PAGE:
It was excitement all round for two Manoora Primary school students who placed in the Food & Fibre Science SA Investigation Awards at the Royal Adelaide Show.
Year 5 student Jed Voigt was recognized for his outstanding science project and was the overall winner in the primary school section.
A fellow pupil at the school, Boston Schwartz received third prize in the year four level.
Jed’s chose his research theme “What crop germinates the fastest”.
He said he observed during the specific process from four cereal varieties of wheat, barley, oats and lentil crops.
“Recording data to the experiment I found these grains all grew at the same time in optimal conditions,” he said.
Jed thought the hands-on experience was interesting and would be helpful in the future if he decided to be a farmer.
Macroinvertebrates was Boston science choice said finding and assessing the many different types of small insects found in water catchments was fascinating.
“I collected samples from the River Wakefield and around our farm and house dams and natural springs. My study showed how important these creatures are to enable us to have healthy water systems for farming, gardening and animals,” he said.
This year 92 entries were received in the show’s science awards for year levels 5-12 from 110 students covering various schools across the state.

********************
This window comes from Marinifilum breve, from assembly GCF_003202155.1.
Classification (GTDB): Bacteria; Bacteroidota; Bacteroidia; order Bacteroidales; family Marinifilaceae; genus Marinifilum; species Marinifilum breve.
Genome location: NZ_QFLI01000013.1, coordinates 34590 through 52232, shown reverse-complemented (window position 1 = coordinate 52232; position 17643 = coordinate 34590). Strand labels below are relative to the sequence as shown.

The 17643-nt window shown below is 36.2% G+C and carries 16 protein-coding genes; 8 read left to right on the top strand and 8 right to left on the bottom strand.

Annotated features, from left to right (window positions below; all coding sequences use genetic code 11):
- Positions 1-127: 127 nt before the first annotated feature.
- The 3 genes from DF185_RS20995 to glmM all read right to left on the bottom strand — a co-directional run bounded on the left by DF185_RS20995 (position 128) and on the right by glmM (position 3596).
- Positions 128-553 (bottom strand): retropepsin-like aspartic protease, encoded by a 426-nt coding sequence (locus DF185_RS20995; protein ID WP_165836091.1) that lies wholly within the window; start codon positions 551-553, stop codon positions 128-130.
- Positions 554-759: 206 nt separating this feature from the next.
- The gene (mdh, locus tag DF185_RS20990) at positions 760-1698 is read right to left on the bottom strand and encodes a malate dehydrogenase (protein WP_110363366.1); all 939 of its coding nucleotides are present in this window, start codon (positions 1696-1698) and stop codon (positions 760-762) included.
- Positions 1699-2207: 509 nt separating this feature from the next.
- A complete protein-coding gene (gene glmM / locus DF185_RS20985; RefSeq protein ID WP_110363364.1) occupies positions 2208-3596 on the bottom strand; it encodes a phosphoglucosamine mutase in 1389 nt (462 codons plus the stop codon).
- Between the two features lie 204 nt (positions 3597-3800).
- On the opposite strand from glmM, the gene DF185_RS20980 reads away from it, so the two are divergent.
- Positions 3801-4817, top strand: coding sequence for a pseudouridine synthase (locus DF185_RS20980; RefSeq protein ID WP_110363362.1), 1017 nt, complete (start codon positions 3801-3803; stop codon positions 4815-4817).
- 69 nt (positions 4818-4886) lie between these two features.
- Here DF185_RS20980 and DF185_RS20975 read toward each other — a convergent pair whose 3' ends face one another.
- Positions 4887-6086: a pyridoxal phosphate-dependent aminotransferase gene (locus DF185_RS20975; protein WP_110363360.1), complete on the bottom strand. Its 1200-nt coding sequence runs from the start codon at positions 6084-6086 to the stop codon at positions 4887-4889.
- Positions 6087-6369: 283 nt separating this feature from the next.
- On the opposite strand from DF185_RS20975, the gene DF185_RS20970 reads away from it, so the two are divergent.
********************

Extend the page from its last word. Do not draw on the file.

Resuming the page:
Each student selected a science theme relevant to their individual interest from macroinvertebrates, shoes, photography, compost and growing cereal crops to explore what happens where food and fibres are grown from farms to every day use.
All entries were judged at the show by a panel of 10 groups of professional judges.
“It was great and exciting day but we were both a bit nervous when we were interviewed by the judging panel who asked us lots of questions about our science topics,” Jed said.
A ribbon and cash prizes are issued to the first, second and three placed winners as well as receiving an engraved plaque in recognition of the award for their school.
Both Jed and Boston are discussing ideas to put some of their prize money towards science equipment for the school.
Class teacher Ms Heather Merritt said all the students had done fantastic work in the competition.
“Students were able to undertake their activities in the classroom as well as being supported by their parents at home. This has been a wonderful experience and opportunity for the students to showcase our schools achievements to the wider schools and community,” Ms Merritt said.